USP tailing spec question

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Can a LC method in which the main peak has a tailing of 2.6 be validated and accepted by FDA?

A little back story. Main compound is a zwitterion while the impurities are not.

Side note: When I think of tailing I envision a long curved broad peak. The 2.6 tailing I see here is more like a CE peak, sharp front portion of peak and sharp back portion, maybe 80° slope. What gives? thx
The method can be validated. You have a non-linear adsorption isotherm of the main component. Reducing the injection volume and/or the concentration of the main component is likely to reduce the tailing factor of the peak.

Do you use a reference solution containing the main component at low concentration for the determination of impurities? The main peak on the chromatogram of this reference solution may be symmetric.

Do you use a solution for SST (to check the peak-resolving ability of the system) containing the main component at 100% level and the impurities at the highest permissible level or around it? You just have to show that the resolution (or the peak-to-valley ratio) for the critical pair of peaks is sufficiently high. The asymmetry of the main peak is of minor importance if the peaks of impurities can be separated from the main peak.
Mike H. wrote:
Can a LC method in which the main peak has a tailing of 2.6 be validated and accepted by FDA?

A little back story. Main compound is a zwitterion while the impurities are not.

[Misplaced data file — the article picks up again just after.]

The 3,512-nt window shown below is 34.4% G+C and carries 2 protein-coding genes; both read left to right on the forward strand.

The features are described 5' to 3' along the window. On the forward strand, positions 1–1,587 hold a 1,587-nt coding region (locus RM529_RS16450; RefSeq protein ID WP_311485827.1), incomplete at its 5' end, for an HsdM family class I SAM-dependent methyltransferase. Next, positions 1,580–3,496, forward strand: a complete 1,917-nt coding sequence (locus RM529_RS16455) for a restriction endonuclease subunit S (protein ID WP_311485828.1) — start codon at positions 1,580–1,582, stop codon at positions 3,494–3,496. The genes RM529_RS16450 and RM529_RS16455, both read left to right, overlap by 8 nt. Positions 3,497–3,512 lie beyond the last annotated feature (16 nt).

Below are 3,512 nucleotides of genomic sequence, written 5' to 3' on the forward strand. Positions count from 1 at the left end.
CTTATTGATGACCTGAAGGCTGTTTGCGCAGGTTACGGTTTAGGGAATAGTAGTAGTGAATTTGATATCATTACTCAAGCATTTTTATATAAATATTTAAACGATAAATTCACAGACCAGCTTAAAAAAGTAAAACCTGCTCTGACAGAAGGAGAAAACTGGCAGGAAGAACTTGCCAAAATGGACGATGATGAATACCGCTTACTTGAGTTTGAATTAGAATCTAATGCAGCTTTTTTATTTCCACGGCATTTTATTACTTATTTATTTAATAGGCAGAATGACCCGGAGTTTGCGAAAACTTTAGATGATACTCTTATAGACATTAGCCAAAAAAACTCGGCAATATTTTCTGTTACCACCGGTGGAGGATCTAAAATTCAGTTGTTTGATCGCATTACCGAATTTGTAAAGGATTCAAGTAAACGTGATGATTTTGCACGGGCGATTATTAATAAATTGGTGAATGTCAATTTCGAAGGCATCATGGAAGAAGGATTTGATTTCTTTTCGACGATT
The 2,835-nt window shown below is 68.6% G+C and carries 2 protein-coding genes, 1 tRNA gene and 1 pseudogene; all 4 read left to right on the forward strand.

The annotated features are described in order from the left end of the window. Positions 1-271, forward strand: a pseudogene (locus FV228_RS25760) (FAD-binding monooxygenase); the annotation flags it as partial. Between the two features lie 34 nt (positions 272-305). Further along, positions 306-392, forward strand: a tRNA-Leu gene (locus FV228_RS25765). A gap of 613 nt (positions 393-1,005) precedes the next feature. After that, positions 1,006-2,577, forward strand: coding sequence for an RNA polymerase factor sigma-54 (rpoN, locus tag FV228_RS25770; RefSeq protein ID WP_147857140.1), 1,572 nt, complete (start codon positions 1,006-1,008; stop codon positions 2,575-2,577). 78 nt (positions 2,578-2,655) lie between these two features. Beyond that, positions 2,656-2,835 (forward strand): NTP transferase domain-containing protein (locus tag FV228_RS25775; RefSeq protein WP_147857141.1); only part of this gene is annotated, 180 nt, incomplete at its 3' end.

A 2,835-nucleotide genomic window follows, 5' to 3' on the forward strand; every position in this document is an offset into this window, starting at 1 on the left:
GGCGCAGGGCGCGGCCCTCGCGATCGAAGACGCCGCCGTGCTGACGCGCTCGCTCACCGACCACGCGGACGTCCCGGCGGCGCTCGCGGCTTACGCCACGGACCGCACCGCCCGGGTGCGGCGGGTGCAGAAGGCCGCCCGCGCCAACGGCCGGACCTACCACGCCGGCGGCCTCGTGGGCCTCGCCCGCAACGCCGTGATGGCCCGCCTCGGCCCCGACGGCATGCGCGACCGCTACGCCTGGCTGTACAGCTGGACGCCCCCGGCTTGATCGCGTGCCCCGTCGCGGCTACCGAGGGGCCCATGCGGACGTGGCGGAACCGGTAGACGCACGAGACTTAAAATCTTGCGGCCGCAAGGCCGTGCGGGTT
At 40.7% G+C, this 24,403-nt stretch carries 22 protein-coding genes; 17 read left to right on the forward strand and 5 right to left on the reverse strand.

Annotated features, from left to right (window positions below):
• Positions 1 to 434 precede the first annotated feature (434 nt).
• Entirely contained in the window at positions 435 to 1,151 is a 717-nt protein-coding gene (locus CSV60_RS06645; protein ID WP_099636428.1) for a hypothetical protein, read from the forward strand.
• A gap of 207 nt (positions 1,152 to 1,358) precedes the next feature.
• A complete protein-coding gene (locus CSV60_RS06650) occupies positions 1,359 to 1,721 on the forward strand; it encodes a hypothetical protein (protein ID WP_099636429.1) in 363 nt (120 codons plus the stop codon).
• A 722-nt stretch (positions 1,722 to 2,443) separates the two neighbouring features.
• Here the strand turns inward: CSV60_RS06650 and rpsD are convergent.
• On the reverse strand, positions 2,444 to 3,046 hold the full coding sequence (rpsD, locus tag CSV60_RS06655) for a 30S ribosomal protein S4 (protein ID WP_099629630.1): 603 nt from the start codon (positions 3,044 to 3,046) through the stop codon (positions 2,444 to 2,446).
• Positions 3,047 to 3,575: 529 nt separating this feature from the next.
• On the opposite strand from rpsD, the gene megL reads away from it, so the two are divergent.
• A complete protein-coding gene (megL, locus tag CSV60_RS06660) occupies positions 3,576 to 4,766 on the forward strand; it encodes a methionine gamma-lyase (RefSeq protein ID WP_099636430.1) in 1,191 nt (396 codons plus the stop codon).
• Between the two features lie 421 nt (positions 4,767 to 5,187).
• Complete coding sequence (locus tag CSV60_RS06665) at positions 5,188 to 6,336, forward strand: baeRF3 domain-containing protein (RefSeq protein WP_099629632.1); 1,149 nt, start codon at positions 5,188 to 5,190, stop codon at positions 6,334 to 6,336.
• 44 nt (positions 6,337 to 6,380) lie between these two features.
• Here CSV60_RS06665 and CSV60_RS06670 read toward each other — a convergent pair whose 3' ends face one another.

Side note: When I think of tailing I envision a long curved broad peak. The 2.6 tailing I see here is more like a CE peak, sharp front portion of peak and sharp back portion, maybe 80° slope. What gives? thx


It's also important to realize that USP and FDA are not one in the same. The FDA generally uses USP guidelines as to what is or isn't acceptable or they use the guidelines in various general chapters because these guidelines are generally agreed upon as a good reference point or a good practice by industry. In terms of chromatography, USP <621> has a set of guidelines and rules that govern how you can modify already published USP methods in the various monographs. In turn, if you are following an already published method from a specific monograph, then you are bound to ensuring you meet the already published acceptance criteria.

On the other hand, there are plenty of non-USP published customer or manufacturer specific methods out there that are also valid for analysis of various molecules and or impurities that may or may not also have a USP published method.

It's important to know that if you are validating your own method you plan to submit to the FDA, you are the one determining what is and isn't acceptable criteria and it is your job to provide sufficiently robust, accurate and precise data to show that the method is adequate for the purpose it plans to serve.

It will be up to you to determine if tailing is or isn't a criteria you need to even require as a suitability requirement, and if it is then you need to determine, per your method and goals, what is and isn't an acceptable value.
In years past, I successfully developed, fully validated, and submitted stability indicating HPLC methods to the FDA for compounds with tailing factors >2. Different gradients, reagents, and LC columns would not budge that stubborn compound to Tf < 2. The FDA accepted the ANADA applications. This was around year 2011.
"TF < 2" is a *suggestion*, not a requirement.
-- Tom Jupille
LC Resources / Separation Science Associates
tjupille@lcresources.com
+ 1 (925) 297-5374
ty
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